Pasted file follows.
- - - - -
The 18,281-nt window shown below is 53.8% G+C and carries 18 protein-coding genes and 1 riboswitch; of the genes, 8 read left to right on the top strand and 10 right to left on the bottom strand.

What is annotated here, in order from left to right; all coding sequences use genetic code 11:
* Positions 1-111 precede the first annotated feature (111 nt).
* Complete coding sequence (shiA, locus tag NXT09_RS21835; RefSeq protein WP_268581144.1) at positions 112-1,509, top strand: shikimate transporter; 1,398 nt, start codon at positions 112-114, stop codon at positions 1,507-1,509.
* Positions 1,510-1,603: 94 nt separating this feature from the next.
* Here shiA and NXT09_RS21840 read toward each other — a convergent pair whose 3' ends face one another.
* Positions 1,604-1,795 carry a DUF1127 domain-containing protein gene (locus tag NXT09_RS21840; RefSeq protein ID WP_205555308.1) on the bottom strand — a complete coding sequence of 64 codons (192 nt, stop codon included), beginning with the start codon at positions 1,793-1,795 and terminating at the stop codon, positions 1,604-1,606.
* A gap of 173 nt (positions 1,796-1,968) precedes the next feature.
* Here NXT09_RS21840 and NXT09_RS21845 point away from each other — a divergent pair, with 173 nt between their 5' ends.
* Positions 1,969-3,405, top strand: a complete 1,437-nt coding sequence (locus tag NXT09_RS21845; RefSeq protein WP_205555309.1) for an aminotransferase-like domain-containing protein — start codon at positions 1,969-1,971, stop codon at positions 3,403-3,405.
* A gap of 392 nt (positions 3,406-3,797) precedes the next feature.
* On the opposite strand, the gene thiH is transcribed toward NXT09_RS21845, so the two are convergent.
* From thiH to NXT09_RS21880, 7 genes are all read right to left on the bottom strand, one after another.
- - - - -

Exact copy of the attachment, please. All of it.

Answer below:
The 18,281-nt window shown below is 53.8% G+C and carries 18 protein-coding genes and 1 riboswitch; of the genes, 8 read left to right on the top strand and 10 right to left on the bottom strand.

What is annotated here, in order from left to right; all coding sequences use genetic code 11:
* Positions 1-111 precede the first annotated feature (111 nt).
* Complete coding sequence (shiA, locus tag NXT09_RS21835; RefSeq protein WP_268581144.1) at positions 112-1,509, top strand: shikimate transporter; 1,398 nt, start codon at positions 112-114, stop codon at positions 1,507-1,509.
* Positions 1,510-1,603: 94 nt separating this feature from the next.
* Here shiA and NXT09_RS21840 read toward each other — a convergent pair whose 3' ends face one another.
* Positions 1,604-1,795 carry a DUF1127 domain-containing protein gene (locus tag NXT09_RS21840; RefSeq protein ID WP_205555308.1) on the bottom strand — a complete coding sequence of 64 codons (192 nt, stop codon included), beginning with the start codon at positions 1,793-1,795 and terminating at the stop codon, positions 1,604-1,606.
* A gap of 173 nt (positions 1,796-1,968) precedes the next feature.
* Here NXT09_RS21840 and NXT09_RS21845 point away from each other — a divergent pair, with 173 nt between their 5' ends.
* Positions 1,969-3,405, top strand: a complete 1,437-nt coding sequence (locus tag NXT09_RS21845; RefSeq protein WP_205555309.1) for an aminotransferase-like domain-containing protein — start codon at positions 1,969-1,971, stop codon at positions 3,403-3,405.
* A gap of 392 nt (positions 3,406-3,797) precedes the next feature.
* On the opposite strand, the gene thiH is transcribed toward NXT09_RS21845, so the two are convergent.
* From thiH to NXT09_RS21880, 7 genes are all read right to left on the bottom strand, one after another.